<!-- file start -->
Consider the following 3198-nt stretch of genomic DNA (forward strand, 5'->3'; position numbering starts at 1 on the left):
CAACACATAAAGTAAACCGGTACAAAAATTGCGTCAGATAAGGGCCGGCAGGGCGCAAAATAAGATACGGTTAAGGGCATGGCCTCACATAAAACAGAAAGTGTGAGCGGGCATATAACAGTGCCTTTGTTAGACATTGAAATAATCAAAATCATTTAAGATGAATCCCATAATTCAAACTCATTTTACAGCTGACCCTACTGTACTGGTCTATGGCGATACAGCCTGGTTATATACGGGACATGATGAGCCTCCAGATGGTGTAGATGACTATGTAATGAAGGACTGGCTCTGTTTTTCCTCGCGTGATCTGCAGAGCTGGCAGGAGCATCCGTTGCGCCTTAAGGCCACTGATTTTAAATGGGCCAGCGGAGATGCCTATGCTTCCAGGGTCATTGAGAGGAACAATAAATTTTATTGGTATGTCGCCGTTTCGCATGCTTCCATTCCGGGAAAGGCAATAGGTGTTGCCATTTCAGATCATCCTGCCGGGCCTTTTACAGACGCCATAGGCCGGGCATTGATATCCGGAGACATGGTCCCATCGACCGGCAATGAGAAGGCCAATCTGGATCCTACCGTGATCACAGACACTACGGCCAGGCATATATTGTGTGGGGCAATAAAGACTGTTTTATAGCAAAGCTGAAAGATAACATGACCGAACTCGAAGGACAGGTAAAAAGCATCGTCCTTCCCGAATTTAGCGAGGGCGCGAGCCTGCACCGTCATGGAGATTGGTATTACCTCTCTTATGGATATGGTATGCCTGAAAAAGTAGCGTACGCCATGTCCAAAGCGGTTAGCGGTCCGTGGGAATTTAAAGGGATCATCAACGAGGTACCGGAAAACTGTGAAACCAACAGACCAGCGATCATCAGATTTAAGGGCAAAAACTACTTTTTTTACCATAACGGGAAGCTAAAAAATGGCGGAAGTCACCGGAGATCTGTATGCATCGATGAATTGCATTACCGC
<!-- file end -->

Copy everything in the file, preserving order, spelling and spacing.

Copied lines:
Consider the following 3198-nt stretch of genomic DNA (forward strand, 5'->3'; position numbering starts at 1 on the left):
CAACACATAAAGTAAACCGGTACAAAAATTGCGTCAGATAAGGGCCGGCAGGGCGCAAAATAAGATACGGTTAAGGGCATGGCCTCACATAAAACAGAAAGTGTGAGCGGGCATATAACAGTGCCTTTGTTAGACATTGAAATAATCAAAATCATTTAAGATGAATCCCATAATTCAAACTCATTTTACAGCTGACCCTACTGTACTGGTCTATGGCGATACAGCCTGGTTATATACGGGACATGATGAGCCTCCAGATGGTGTAGATGACTATGTAATGAAGGACTGGCTCTGTTTTTCCTCGCGTGATCTGCAGAGCTGGCAGGAGCATCCGTTGCGCCTTAAGGCCACTGATTTTAAATGGGCCAGCGGAGATGCCTATGCTTCCAGGGTCATTGAGAGGAACAATAAATTTTATTGGTATGTCGCCGTTTCGCATGCTTCCATTCCGGGAAAGGCAATAGGTGTTGCCATTTCAGATCATCCTGCCGGGCCTTTTACAGACGCCATAGGCCGGGCATTGATATCCGGAGACATGGTCCCATCGACCGGCAATGAGAAGGCCAATCTGGATCCTACCGTGATCACAGACACTACGGCCAGGCATATATTGTGTGGGGCAATAAAGACTGTTTTATAGCAAAGCTGAAAGATAACATGACCGAACTCGAAGGACAGGTAAAAAGCATCGTCCTTCCCGAATTTAGCGAGGGCGCGAGCCTGCACCGTCATGGAGATTGGTATTACCTCTCTTATGGATATGGTATGCCTGAAAAAGTAGCGTACGCCATGTCCAAAGCGGTTAGCGGTCCGTGGGAATTTAAAGGGATCATCAACGAGGTACCGGAAAACTGTGAAACCAACAGACCAGCGATCATCAGATTTAAGGGCAAAAACTACTTTTTTTACCATAACGGGAAGCTAAAAAATGGCGGAAGTCACCGGAGATCTGTATGCATCGATGAATTGCATTACCGC